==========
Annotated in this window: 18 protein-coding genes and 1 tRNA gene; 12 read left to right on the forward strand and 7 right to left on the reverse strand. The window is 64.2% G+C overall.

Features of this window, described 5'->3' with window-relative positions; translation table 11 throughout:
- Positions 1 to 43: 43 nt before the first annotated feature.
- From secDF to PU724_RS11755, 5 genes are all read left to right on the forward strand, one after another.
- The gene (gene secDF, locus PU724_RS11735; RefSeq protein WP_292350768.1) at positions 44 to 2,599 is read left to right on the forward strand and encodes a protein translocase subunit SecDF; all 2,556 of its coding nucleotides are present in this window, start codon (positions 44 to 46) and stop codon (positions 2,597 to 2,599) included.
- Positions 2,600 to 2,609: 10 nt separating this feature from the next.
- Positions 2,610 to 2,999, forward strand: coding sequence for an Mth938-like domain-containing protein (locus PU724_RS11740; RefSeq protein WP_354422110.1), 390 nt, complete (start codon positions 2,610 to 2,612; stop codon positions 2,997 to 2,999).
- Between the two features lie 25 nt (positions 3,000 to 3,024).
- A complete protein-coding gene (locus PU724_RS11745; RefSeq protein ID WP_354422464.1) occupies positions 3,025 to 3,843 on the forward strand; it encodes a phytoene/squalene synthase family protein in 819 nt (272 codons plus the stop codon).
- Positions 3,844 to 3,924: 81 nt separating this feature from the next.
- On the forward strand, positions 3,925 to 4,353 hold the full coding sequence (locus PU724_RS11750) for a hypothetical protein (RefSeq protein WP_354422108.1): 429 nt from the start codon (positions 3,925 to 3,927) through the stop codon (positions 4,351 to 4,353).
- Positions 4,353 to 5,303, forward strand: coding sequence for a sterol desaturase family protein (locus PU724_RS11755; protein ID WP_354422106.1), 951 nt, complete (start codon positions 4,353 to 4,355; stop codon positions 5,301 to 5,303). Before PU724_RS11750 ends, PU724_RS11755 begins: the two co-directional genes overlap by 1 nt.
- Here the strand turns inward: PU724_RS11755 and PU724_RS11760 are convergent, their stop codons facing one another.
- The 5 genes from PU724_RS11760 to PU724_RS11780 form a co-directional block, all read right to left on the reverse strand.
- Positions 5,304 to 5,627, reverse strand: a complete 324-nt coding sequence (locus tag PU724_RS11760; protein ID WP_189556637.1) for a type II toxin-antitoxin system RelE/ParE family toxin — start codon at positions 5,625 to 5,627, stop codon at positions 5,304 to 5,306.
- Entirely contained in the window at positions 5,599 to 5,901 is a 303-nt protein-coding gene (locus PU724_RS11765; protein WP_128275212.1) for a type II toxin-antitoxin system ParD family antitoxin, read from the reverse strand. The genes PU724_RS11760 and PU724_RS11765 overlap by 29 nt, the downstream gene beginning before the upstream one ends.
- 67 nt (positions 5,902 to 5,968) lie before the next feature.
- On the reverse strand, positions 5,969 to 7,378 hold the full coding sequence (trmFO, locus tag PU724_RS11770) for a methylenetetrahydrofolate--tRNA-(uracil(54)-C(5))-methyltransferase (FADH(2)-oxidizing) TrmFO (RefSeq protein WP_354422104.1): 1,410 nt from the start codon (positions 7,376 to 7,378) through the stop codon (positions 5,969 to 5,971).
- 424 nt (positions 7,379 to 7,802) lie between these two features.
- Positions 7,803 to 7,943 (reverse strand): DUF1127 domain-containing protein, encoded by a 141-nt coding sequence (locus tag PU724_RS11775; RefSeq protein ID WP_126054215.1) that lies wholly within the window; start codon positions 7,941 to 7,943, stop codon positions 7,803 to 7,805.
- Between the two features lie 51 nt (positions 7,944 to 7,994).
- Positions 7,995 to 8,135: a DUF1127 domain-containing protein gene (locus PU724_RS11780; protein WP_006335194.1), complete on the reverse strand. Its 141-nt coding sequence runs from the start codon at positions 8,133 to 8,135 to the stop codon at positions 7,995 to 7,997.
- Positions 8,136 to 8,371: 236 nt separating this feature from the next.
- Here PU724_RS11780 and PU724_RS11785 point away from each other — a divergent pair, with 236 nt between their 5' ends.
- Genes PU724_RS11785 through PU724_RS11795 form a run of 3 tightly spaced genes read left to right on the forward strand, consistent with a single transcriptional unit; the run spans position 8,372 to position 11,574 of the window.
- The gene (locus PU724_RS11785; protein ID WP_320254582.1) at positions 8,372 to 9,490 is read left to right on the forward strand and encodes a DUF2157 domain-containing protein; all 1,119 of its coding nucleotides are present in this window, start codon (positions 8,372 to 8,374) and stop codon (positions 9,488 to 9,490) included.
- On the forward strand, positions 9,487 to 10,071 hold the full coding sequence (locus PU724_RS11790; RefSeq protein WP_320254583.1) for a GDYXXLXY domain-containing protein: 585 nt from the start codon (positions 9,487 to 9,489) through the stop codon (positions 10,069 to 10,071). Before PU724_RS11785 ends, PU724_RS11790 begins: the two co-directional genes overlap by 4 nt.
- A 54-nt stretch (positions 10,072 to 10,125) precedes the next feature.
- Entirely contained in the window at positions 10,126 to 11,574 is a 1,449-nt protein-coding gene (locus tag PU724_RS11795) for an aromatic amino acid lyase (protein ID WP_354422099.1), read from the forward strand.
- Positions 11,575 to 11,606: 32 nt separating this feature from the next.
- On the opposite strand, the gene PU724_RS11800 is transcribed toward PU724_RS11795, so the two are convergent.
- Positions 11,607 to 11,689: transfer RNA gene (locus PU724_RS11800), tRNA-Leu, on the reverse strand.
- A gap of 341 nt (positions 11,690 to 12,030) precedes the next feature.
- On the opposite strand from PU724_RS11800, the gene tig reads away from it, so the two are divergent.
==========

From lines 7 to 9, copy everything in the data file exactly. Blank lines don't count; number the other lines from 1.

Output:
- Positions 2,610 to 2,999, forward strand: coding sequence for an Mth938-like domain-containing protein (locus PU724_RS11740; RefSeq protein WP_354422110.1), 390 nt, complete (start codon positions 2,610 to 2,612; stop codon positions 2,997 to 2,999).
- Between the two features lie 25 nt (positions 3,000 to 3,024).
- A complete protein-coding gene (locus PU724_RS11745; RefSeq protein ID WP_354422464.1) occupies positions 3,025 to 3,843 on the forward strand; it encodes a phytoene/squalene synthase family protein in 819 nt (272 codons plus the stop codon).